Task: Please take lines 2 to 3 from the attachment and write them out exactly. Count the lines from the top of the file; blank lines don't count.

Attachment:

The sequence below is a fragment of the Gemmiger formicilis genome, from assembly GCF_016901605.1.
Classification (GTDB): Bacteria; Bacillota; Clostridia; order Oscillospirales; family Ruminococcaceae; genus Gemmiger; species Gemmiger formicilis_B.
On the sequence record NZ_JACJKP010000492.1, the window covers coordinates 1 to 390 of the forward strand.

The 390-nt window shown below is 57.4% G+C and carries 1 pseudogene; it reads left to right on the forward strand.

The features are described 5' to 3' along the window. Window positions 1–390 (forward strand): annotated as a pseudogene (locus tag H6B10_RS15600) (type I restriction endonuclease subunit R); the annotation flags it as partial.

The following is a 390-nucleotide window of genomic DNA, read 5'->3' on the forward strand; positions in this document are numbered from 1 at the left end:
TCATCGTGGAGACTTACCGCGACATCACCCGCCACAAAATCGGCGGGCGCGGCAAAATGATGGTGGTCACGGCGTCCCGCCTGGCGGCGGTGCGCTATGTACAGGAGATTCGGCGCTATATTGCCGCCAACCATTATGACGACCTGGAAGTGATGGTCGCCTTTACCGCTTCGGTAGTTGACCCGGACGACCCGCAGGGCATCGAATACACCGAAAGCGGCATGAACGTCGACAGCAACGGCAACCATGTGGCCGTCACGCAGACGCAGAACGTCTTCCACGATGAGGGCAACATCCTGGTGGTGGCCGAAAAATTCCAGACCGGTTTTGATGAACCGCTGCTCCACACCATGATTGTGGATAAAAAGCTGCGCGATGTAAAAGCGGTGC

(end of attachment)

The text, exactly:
Classification (GTDB): Bacteria; Bacillota; Clostridia; order Oscillospirales; family Ruminococcaceae; genus Gemmiger; species Gemmiger formicilis_B.
On the sequence record NZ_JACJKP010000492.1, the window covers coordinates 1 to 390 of the forward strand.